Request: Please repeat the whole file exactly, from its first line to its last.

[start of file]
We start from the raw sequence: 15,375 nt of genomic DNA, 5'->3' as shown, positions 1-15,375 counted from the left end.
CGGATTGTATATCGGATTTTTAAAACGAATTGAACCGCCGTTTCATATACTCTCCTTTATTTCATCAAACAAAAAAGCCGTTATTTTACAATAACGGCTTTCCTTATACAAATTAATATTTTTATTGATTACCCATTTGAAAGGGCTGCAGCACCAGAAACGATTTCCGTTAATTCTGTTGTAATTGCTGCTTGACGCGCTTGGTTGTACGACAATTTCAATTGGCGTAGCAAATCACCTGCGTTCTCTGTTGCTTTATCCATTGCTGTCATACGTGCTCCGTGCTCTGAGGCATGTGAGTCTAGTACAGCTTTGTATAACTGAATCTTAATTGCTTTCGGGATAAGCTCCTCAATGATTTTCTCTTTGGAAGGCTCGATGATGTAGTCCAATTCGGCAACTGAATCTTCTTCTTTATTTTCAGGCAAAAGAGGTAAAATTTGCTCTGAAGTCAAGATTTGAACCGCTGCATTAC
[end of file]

We start from the raw sequence: 15,375 nt of genomic DNA, 5'->3' as shown, positions 1-15,375 counted from the left end.
CGGATTGTATATCGGATTTTTAAAACGAATTGAACCGCCGTTTCATATACTCTCCTTTATTTCATCAAACAAAAAAGCCGTTATTTTACAATAACGGCTTTCCTTATACAAATTAATATTTTTATTGATTACCCATTTGAAAGGGCTGCAGCACCAGAAACGATTTCCGTTAATTCTGTTGTAATTGCTGCTTGACGCGCTTGGTTGTACGACAATTTCAATTGGCGTAGCAAATCACCTGCGTTCTCTGTTGCTTTATCCATTGCTGTCATACGTGCTCCGTGCTCTGAGGCATGTGAGTCTAGTACAGCTTTGTATAACTGAATCTTAATTGCTTTCGGGATAAGCTCCTCAATGATTTTCTCTTTGGAAGGCTCGATGATGTAGTCCAATTCGGCAACTGAATCTTCTTCTTTATTTTCAGGCAAAAGAGGTAAAATTTGCTCTGAAGTCAAGATTTGAACCGCTGCATTAC